Contig reduction in genomic assembly of Pst isolates from Western Canada
Agriculture and Agri-Food Canada, Lethbridge Research Centre, Canada
We earlier assembled the genomes of Pst isolates collected in western Canada using assembly of Illumina paired-end sequences. Two isolates, LSW3_2012_SP2 and SWS484_SPF, were assembled with ?15,150 and ?11,700 contigs each when compared to references North American PST-78 and Chinese CYR32, respectively. In order to reduce the number of contigs and therefore obtain a longer display of contiguous genes, we used the PacBio and Illumina Mate Pair (MP) technologies to achieve that goal using the two isolates. We had to modify our current protocol for DNA isolation from Pst spores to obtain DNA fragments of ?35 Kb suitable for construction of large insert genomic sequencing libraries. Libraries of 8-10 Kb and 3.5-6 Kb were used for PacBio and Illumina MP analyses, respectively. We obtained a 26x coverage of the Pst genome with the PacBio results with an mean size of 7,400 bp and 6,500 bp for the two libraries, and a 190x coverage with the Illumina MP sequencing information. We are using the Ray assembler with the datasets and the 50x Illumina paired end sequencing information from previously independently associated isolates LSW3_2012_SP2 and SWS484_SPF. The quality of our assembly will be compared to the contigs and supercontigs available for the reference isolates PST-78 and CYR32. These results will also enable us to establish the physical relationship among isolate-specific genes. Finally, the impact of the large insert libraries on the proportion of short paired-end unassembled reads will be discussed as it was 78% and 50% for LSW3_2012_SP2 and SWS484_SPF, respectively, after assembly of 100 bp paired-end reads.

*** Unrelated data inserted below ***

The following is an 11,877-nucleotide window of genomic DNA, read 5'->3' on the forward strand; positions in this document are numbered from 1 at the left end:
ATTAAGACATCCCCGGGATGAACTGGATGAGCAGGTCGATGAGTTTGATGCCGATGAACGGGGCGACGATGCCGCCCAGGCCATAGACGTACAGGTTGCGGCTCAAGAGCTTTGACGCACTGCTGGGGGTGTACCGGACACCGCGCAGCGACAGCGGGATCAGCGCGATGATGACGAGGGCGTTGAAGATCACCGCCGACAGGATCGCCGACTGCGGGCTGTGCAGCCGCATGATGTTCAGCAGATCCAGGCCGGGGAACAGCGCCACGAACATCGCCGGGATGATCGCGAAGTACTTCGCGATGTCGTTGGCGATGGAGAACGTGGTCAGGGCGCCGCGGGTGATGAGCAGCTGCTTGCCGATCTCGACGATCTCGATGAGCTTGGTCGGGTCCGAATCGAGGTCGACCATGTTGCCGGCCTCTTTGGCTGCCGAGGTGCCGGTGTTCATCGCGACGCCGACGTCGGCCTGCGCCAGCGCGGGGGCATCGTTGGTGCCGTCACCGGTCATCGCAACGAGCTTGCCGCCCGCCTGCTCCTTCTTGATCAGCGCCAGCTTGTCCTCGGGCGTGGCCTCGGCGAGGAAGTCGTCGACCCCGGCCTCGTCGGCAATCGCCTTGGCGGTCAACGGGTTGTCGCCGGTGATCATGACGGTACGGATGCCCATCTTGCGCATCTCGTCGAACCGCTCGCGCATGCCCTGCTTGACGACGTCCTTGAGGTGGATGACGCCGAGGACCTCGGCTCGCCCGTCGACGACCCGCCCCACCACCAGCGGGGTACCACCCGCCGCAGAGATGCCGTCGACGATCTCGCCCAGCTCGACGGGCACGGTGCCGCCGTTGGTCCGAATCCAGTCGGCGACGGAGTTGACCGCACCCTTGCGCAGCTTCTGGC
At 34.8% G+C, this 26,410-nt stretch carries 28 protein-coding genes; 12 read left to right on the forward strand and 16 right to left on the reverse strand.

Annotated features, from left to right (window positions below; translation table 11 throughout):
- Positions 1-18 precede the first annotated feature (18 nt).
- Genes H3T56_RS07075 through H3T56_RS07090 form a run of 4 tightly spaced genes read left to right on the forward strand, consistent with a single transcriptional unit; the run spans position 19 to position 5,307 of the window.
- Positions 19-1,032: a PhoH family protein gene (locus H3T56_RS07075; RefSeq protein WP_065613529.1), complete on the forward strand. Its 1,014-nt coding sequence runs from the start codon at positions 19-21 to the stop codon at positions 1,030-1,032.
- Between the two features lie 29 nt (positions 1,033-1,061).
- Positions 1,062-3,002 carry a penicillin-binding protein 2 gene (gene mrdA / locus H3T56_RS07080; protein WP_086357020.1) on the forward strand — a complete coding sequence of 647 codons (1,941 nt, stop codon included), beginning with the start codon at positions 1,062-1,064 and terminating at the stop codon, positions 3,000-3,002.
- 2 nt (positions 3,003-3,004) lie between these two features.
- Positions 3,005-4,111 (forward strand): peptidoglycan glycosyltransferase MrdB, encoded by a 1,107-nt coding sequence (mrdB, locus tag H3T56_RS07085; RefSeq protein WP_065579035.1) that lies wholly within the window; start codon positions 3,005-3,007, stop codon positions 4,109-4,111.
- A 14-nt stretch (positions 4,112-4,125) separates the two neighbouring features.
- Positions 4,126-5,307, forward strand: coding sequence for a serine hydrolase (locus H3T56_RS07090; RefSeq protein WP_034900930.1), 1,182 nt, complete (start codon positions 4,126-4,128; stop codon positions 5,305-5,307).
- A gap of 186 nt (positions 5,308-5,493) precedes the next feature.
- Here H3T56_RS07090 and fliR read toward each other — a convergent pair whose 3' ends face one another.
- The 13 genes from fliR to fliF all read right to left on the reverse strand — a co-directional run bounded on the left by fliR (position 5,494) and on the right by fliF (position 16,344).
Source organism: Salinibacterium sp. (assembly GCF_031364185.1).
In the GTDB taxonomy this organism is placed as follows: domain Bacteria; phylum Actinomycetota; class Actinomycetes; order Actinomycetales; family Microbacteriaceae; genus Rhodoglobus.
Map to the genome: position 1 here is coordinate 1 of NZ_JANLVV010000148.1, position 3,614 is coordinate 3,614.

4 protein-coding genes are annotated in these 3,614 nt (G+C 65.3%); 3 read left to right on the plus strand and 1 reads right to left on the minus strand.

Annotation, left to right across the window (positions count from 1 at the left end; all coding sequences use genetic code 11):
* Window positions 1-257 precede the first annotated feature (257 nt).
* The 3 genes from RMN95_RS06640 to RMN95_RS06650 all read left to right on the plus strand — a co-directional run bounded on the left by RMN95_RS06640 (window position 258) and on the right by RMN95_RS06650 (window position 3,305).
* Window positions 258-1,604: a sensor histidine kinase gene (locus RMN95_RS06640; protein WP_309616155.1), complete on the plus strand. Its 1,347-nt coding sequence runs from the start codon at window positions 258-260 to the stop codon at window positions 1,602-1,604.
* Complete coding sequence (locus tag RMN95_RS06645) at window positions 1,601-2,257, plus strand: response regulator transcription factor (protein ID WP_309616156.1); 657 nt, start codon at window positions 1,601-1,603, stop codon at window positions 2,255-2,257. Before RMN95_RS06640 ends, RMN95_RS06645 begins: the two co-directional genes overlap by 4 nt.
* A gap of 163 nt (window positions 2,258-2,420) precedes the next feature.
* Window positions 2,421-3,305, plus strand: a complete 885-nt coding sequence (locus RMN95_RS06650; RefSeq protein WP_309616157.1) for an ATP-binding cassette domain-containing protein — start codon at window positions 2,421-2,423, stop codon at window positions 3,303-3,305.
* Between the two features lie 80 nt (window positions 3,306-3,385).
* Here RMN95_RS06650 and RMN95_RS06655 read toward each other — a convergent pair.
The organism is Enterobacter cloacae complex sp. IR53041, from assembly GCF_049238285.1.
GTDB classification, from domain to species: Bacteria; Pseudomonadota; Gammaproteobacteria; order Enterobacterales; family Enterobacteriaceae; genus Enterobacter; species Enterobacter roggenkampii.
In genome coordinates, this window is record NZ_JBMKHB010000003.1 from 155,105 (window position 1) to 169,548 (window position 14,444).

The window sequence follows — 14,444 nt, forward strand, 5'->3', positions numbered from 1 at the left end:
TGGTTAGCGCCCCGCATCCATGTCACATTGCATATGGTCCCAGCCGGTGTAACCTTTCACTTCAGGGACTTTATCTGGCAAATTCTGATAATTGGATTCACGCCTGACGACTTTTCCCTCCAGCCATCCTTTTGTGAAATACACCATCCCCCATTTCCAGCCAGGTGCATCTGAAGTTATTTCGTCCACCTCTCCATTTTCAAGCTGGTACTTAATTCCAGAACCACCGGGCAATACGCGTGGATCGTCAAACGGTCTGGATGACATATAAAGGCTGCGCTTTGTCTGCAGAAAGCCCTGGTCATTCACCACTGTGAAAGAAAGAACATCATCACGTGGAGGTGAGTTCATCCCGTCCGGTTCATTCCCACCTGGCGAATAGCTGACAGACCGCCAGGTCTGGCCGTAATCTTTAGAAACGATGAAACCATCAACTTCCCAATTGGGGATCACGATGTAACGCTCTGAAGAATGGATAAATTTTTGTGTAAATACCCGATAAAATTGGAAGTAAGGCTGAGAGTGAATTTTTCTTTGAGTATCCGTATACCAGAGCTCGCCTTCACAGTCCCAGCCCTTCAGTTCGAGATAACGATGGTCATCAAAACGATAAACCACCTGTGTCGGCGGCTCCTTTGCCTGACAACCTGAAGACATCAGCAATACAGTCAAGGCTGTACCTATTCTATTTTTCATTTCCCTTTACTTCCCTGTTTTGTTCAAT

Genetic mapping of resistance to Puccinia graminis race TTKSK in Triumph 64
Agriculture and Agri-Food Canada, Cereal Research Centre, Canada